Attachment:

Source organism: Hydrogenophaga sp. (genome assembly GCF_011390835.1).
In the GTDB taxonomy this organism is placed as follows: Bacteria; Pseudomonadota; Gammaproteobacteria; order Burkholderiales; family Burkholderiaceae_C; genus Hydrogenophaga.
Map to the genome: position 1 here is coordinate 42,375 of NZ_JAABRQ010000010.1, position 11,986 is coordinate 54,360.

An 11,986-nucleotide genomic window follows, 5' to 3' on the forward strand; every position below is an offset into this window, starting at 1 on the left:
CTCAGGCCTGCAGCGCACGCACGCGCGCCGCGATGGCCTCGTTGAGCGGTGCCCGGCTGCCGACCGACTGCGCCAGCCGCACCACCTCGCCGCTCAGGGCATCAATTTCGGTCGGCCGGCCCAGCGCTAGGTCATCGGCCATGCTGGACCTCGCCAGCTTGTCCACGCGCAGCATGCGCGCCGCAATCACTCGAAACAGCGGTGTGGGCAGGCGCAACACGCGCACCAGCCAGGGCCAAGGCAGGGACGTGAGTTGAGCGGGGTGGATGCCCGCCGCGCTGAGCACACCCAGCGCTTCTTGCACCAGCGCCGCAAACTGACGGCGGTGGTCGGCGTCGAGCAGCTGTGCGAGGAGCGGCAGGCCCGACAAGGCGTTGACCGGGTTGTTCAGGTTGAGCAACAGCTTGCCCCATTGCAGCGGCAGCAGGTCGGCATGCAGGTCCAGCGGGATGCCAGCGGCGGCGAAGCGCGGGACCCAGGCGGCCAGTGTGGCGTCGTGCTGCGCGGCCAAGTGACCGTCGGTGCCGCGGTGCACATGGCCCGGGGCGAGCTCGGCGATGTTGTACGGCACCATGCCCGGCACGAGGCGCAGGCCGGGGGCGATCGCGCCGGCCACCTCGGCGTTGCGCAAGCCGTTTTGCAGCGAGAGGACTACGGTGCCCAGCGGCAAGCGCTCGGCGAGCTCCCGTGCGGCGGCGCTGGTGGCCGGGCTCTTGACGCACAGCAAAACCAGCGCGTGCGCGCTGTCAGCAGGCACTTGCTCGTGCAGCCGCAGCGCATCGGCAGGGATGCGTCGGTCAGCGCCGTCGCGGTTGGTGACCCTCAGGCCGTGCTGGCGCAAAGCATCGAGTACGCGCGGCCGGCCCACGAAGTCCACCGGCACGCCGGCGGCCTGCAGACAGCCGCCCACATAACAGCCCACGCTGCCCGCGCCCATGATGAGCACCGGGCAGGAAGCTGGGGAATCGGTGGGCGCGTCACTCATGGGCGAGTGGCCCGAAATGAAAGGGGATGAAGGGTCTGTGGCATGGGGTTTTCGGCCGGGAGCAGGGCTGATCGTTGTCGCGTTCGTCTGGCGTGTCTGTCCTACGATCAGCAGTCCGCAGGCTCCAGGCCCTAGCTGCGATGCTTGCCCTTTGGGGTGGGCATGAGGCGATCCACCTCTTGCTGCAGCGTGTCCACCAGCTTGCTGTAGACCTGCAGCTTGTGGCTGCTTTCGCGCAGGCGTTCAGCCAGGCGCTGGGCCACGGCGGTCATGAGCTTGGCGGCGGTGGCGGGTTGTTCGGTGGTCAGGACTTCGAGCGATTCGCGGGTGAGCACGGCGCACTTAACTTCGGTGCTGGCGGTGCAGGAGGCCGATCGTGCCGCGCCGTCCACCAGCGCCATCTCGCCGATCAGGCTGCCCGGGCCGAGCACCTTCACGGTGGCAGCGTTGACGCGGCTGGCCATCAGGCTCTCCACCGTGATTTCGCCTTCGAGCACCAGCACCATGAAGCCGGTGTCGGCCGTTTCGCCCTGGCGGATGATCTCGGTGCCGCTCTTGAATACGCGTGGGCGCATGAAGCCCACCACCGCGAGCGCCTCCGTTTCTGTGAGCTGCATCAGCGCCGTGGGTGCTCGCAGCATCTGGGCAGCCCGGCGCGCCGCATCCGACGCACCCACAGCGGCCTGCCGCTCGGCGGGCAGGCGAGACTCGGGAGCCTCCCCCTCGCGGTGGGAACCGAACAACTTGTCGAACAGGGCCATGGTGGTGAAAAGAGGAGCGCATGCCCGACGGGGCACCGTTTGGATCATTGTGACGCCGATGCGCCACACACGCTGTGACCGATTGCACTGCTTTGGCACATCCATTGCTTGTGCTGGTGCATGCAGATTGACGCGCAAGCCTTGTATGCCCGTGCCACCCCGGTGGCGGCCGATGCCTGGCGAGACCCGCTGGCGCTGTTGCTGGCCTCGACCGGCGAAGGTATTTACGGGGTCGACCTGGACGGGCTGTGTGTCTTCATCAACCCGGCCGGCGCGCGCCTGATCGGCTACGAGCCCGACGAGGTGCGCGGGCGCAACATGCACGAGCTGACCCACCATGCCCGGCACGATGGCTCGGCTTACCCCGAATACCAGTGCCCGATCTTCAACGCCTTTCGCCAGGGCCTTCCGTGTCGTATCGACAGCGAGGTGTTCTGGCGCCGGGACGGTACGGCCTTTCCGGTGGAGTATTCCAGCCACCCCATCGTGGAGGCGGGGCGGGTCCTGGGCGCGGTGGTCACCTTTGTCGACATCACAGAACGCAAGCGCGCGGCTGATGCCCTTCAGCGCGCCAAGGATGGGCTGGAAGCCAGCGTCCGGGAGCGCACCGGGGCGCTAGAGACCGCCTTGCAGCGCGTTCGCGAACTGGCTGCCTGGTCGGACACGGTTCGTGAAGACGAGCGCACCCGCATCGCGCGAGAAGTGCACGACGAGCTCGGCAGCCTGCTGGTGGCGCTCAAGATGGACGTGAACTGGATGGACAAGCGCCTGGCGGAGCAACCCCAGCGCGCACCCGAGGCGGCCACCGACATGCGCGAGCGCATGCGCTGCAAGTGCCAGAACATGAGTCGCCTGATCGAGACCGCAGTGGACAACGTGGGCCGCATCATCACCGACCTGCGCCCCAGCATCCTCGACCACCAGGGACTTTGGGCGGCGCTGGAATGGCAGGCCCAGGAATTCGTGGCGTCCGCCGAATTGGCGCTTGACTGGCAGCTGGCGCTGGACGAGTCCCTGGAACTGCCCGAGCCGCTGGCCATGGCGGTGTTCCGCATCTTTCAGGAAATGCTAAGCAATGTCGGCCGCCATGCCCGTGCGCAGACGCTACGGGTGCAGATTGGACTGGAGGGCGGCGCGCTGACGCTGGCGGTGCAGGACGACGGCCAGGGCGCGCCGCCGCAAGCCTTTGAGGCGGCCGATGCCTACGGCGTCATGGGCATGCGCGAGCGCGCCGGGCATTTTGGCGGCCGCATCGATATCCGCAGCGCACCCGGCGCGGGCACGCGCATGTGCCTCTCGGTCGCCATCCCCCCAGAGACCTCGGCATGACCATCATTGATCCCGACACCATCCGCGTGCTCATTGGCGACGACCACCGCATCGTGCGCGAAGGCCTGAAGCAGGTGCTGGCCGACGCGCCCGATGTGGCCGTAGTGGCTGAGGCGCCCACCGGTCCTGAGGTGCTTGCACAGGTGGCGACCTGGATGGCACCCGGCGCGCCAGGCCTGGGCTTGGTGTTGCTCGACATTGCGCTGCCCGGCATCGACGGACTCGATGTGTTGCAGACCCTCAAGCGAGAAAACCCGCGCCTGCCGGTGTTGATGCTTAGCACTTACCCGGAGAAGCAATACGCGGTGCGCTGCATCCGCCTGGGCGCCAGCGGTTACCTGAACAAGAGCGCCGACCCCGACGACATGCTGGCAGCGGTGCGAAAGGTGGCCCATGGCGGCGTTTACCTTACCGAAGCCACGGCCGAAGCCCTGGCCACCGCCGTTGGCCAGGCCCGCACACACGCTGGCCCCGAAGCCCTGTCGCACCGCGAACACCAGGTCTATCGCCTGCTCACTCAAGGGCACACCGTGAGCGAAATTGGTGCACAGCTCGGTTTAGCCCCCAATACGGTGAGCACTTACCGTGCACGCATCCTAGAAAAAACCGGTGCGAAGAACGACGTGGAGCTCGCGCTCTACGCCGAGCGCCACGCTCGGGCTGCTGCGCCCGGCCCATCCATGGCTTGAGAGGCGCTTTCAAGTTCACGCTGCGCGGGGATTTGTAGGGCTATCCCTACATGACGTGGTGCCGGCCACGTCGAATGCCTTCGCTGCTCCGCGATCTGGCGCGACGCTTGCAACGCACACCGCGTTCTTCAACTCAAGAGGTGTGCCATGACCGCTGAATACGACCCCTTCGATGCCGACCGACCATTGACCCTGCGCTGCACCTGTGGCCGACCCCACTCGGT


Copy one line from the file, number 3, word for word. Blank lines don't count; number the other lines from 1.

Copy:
Map to the genome: position 1 here is coordinate 42,375 of NZ_JAABRQ010000010.1, position 11,986 is coordinate 54,360.